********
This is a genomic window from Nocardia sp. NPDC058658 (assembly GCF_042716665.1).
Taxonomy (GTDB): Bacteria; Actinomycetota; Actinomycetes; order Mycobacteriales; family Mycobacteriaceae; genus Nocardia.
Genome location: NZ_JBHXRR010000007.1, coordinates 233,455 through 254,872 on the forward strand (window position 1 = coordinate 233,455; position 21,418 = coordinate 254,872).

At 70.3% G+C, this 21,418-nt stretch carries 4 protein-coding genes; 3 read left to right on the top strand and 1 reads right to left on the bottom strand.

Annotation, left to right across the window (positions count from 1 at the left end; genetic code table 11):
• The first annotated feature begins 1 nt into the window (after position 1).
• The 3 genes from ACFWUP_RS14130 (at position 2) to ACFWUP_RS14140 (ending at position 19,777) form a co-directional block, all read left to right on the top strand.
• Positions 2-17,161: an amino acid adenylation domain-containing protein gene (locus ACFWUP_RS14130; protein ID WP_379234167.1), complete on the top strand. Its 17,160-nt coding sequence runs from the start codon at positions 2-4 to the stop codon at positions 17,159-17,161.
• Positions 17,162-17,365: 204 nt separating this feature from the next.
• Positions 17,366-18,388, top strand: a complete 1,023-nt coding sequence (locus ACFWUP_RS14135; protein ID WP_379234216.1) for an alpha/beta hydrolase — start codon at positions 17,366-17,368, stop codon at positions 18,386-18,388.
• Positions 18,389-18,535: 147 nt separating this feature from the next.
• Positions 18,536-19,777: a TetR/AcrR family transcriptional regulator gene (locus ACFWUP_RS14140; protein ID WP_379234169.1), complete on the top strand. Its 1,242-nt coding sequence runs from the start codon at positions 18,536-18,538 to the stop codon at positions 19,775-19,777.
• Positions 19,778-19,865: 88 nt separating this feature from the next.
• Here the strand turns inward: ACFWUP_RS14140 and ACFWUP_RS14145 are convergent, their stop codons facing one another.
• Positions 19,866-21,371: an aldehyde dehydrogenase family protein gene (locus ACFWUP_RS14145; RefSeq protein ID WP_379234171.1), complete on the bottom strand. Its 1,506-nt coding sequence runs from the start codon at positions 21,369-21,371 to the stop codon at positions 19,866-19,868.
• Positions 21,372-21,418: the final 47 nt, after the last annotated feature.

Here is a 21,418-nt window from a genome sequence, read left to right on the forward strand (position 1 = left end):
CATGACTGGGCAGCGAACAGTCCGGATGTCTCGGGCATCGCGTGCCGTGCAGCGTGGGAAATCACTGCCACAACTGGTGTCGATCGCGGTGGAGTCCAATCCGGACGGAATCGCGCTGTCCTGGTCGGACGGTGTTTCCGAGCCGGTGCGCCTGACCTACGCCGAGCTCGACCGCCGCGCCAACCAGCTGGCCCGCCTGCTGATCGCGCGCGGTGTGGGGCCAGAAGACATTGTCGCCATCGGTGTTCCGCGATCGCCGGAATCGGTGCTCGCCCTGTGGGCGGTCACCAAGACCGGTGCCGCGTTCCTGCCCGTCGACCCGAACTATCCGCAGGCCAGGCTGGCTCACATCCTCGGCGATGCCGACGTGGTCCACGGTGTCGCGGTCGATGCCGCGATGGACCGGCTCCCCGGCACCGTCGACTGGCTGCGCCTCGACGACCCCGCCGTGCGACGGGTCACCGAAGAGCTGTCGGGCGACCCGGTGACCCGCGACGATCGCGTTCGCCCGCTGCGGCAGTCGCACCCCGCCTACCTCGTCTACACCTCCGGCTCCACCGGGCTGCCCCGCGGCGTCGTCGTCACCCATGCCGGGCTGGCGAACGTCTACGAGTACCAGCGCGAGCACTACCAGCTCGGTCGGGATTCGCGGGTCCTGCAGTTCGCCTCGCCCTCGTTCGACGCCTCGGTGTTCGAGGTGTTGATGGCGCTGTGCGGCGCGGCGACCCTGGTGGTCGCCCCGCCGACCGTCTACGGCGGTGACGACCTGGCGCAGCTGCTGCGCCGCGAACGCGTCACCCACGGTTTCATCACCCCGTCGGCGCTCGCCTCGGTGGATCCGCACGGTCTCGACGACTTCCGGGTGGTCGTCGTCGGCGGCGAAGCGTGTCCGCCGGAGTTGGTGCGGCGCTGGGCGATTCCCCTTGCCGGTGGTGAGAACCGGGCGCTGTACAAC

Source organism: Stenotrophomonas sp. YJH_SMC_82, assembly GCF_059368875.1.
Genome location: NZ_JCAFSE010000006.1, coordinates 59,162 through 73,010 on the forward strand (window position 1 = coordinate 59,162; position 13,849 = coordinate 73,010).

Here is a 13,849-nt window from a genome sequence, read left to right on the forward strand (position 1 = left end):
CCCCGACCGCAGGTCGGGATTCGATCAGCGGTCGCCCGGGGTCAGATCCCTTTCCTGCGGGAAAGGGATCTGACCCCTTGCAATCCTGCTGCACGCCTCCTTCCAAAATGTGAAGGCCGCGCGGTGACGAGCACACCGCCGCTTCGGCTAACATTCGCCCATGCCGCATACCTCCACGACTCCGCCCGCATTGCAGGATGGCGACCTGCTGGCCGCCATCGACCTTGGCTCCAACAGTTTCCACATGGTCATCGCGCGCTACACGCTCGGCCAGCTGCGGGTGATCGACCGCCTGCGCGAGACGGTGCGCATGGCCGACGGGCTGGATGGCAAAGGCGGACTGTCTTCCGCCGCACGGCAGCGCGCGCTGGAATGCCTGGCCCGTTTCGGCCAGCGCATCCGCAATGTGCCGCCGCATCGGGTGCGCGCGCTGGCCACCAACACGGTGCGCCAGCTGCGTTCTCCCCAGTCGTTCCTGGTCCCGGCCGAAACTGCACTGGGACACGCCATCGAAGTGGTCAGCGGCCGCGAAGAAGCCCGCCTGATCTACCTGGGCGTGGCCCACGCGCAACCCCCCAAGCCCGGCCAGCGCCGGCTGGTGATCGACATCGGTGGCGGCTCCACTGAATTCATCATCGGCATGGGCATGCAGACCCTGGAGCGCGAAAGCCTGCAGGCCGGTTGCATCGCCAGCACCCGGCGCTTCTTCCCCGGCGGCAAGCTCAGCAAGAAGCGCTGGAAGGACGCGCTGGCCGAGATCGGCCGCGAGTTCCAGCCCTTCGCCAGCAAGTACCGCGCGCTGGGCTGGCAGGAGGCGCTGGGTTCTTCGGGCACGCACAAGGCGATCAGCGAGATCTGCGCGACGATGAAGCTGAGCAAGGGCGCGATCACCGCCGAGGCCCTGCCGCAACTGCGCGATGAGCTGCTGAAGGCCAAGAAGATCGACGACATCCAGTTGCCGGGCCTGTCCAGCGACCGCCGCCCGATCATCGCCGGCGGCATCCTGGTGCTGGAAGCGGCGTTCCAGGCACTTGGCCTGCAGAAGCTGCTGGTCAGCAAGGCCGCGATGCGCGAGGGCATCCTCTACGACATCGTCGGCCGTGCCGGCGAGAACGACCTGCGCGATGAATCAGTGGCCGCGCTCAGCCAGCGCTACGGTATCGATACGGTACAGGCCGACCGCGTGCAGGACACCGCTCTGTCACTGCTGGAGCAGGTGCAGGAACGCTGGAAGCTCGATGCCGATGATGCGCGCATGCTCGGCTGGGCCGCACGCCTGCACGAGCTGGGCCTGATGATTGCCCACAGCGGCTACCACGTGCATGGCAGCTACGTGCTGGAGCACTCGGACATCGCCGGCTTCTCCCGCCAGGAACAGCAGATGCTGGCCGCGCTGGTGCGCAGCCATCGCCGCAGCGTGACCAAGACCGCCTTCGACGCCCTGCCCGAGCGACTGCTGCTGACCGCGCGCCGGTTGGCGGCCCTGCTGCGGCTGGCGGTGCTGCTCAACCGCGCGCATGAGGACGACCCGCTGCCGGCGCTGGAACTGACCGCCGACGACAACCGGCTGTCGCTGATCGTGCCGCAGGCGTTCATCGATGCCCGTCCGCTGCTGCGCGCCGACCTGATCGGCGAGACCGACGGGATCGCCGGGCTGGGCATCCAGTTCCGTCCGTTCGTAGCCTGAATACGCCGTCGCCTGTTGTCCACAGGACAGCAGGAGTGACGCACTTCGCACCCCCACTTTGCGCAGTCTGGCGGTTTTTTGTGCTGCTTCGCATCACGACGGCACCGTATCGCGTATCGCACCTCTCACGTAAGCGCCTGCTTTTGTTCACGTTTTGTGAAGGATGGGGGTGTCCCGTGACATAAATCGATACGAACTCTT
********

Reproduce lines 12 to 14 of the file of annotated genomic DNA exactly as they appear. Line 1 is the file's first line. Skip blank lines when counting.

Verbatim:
• Positions 18,536-19,777: a TetR/AcrR family transcriptional regulator gene (locus ACFWUP_RS14140; protein ID WP_379234169.1), complete on the top strand. Its 1,242-nt coding sequence runs from the start codon at positions 18,536-18,538 to the stop codon at positions 19,775-19,777.
• Positions 19,778-19,865: 88 nt separating this feature from the next.
• Here the strand turns inward: ACFWUP_RS14140 and ACFWUP_RS14145 are convergent, their stop codons facing one another.